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Free Living Amebic Infections
[Acanthamoeba spp.] [Balamuthia mandrillaris] [Naegleria fowleri] [Sappinia spp.]
Naegleria fowleri and Acanthamoeba spp., are commonly found in lakes, swimming pools, tap water, and heating and air conditioning units. While only one species of Naegleria, N. fowleri, is known to infect humans, several species of Acanthamoeba, including A. culbertsoni, A. polyphaga, A. castellanii, A. astronyxis, A. hatchetti, A. rhysodes, A. divionensis, A. lugdunensis, and A. lenticulata are implicated in human disease. An additional agent of human disease, Balamuthia mandrillaris, is a related free-living ameba that is morphologically similar to Acanthamoeba in tissue sections in light microscopy. Sappinia is a genus of free-living amebae rarely isolated from humans; cysts and trophs have been found in the feces of many animals, including mammals and reptiles.
Free-living amebae belonging to the genera Acanthamoeba, Balamuthia, Naegleria and Sappinia are important causes of disease in humans and animals. Naegleria fowleri produces an acute, and usually lethal, central nervous system (CNS) disease called primary amebic meningoencephalitis (PAM). Acanthamoeba spp. and Balamuthia mandrillaris are opportunistic free-living amebae capable of causing granulomatous amebic encephalitis (GAE) in individuals with compromised immune systems. Sappinia pedata has been implicated in a case of amebic encephalitis.
Acanthamoeba spp. have been found in soil; fresh, brackish, and sea water; sewage; swimming pools; contact lens equipment; medicinal pools; dental treatment units; dialysis machines; heating, ventilating, and air conditioning systems; mammalian cell cultures; vegetables; human nostrils and throats; and human and animal brain, skin, and lung tissues. Unlike N. fowleri, Acanthamoeba has only two stages, cysts and trophozoites , in its life cycle. No flagellated stage exists as part of the life cycle. The trophozoites replicate by mitosis (nuclear membrane does not remain intact) . The trophozoites are the infective forms, although both cysts and trophozoites gain entry into the body through various means. Entry can occur through the eye , the nasal passages to the lower respiratory tract , or ulcerated or broken skin . When Acanthamoeba spp. enters the eye it can cause severe keratitis in otherwise healthy individuals, particularly contact lens users . When it enters the respiratory system or through the skin, it can invade the central nervous system by hematogenous dissemination causing granulomatous amebic encephalitis (GAE) or disseminated disease , or skin lesions in individuals with compromised immune systems. Acanthamoeba spp. cysts and trophozoites are found in tissue.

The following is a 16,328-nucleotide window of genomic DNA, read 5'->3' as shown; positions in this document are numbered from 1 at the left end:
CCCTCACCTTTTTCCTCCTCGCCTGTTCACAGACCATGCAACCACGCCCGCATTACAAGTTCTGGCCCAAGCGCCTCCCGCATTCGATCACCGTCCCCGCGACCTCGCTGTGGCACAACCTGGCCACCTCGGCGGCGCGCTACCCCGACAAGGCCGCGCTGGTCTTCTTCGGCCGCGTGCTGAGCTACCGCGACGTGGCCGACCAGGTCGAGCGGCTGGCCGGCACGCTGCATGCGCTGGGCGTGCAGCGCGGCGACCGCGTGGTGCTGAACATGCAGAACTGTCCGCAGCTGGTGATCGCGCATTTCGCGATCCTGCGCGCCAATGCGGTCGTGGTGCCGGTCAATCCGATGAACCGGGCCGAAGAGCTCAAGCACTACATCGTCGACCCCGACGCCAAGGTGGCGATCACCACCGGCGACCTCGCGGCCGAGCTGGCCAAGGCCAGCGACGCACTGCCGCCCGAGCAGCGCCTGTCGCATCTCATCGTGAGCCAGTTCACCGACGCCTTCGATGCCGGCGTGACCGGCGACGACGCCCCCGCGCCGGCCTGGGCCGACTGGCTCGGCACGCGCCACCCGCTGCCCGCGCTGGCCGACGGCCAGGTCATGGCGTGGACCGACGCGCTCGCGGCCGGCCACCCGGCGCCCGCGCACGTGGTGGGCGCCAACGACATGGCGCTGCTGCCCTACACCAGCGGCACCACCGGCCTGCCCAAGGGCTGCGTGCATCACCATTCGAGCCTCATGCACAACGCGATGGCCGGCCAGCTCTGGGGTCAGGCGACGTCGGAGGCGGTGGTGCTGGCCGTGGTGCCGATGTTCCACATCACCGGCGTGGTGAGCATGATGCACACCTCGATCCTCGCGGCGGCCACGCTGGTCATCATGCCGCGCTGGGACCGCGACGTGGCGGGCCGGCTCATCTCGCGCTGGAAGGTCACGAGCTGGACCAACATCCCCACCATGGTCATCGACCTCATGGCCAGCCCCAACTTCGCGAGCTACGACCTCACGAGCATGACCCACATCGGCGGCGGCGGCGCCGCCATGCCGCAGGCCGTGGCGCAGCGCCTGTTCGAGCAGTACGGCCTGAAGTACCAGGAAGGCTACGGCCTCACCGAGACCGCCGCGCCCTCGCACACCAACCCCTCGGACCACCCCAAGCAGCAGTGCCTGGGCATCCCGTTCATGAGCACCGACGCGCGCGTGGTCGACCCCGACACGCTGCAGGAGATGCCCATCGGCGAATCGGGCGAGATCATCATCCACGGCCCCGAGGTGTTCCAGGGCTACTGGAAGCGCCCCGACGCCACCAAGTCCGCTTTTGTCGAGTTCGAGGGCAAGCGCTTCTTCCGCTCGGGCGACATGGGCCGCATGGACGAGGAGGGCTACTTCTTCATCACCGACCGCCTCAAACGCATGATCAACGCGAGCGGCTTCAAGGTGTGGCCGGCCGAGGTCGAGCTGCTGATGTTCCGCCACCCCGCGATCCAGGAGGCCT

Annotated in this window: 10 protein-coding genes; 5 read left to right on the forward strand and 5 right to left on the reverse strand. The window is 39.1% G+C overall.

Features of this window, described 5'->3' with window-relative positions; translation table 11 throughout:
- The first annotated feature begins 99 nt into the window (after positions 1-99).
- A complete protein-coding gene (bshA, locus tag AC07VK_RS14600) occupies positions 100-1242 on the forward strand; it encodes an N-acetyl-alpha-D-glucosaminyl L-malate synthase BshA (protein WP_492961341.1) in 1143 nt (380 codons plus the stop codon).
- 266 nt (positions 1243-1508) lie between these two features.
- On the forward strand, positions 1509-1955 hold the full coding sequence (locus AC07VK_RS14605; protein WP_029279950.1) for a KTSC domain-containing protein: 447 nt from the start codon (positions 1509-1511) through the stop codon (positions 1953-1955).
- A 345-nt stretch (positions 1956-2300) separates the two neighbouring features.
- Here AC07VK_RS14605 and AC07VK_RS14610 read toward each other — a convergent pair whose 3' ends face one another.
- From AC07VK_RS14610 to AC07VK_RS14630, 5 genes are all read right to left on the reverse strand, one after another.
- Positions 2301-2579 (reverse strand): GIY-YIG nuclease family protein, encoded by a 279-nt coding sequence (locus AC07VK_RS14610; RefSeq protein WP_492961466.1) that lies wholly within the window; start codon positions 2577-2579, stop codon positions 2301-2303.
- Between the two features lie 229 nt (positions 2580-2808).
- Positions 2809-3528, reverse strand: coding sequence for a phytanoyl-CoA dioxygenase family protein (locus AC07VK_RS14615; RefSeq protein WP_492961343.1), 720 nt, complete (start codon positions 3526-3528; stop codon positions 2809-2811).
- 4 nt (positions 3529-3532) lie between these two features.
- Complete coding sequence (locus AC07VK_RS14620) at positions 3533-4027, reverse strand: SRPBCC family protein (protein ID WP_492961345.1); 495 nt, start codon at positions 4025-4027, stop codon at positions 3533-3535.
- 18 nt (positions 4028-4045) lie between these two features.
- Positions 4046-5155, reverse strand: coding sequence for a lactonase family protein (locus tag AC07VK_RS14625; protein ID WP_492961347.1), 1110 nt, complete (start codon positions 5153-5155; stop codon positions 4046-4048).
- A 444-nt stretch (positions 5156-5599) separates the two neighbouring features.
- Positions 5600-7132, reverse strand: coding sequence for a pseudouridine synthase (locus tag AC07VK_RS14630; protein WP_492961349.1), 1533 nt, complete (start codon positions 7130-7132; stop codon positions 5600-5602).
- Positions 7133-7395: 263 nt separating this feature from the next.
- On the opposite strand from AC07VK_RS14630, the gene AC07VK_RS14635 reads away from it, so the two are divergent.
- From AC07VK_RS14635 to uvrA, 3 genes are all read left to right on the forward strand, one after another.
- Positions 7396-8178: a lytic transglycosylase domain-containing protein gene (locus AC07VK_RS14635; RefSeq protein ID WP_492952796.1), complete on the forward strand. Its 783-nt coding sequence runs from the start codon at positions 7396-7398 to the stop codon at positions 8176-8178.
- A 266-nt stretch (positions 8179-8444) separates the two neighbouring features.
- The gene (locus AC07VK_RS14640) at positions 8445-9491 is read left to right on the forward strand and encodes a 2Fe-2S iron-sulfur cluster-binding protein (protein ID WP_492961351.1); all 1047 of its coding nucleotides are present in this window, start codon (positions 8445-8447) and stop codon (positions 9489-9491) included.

Balamuthia mandrillaris has been isolated from the environment and has also been isolated from autopsy specimens of infected humans and animals. B. mandrillaris has only two stages, cysts and trophozoites , in its life cycle. No flagellated stage exists as part of the life cycle. The trophozoites replicate by mitosis (nuclear membrane does not remain intact) . The trophozoites are the infective forms, although both cysts and trophozoites gain entry into the body through various means. Entry can occur through the nasal passages to the lower respiratory tract , or ulcerated or broken skin . When B. mandrillaris enters the respiratory system or through the skin, it can invade the central nervous system by hematogenous dissemination causing granulomatous amebic encephalitis (GAE) or disseminated disease , or skin lesions in individuals who are immune competent as well as those with compromised immune systems. B. mandrillaris cysts and trophozoites are found in tissue.
Naegleria fowleri has three stages in its life cycle: cysts , trophozoites , and flagellated forms . The trophozoites replicate by promitosis (nuclear membrane remains intact) . N. fowleri is found in fresh water, soil, thermal discharges of power plants, geothermal wells, and poorly-chlorinated swimming pools. Trophozoites can turn into temporary non-feeding flagellated forms which usually revert back to the trophozoite stage. Trophozoites infect humans or animals by penetrating the nasal mucosa and migrating to the brain via the olfactory nerves causing primary amebic meningoencephalitis (PAM). Naegleria fowleri trophozoites are found in cerebrospinal fluid (CSF) and tissue, while flagellated forms are occasionally found in CSF. Cysts are not seen in brain tissue.
Acute primary amebic meningoencephalitis (PAM) is caused by Naegleria fowleri. It presents with severe headache and other meningeal signs, fever, vomiting, and focal neurologic deficits, and progresses rapidly (<10 days) and frequently to coma and death. Acanthamoeba spp. causes mostly subacute or chronic granulomatous amebic encephalitis (GAE), with a clinical picture of headaches, altered mental status, and focal neurologic deficit, which progresses over several weeks to death. In addition, Acanthamoeba spp. can cause granulomatous skin lesions and, more seriously, keratitis and corneal ulcers following corneal trauma or in association with contact lens use. Non-contact lens users and contact lens users with safe lens care practices can become infected. However, poor contact lens hygiene and exposure to contaminated water may increase the risk among contact lens users.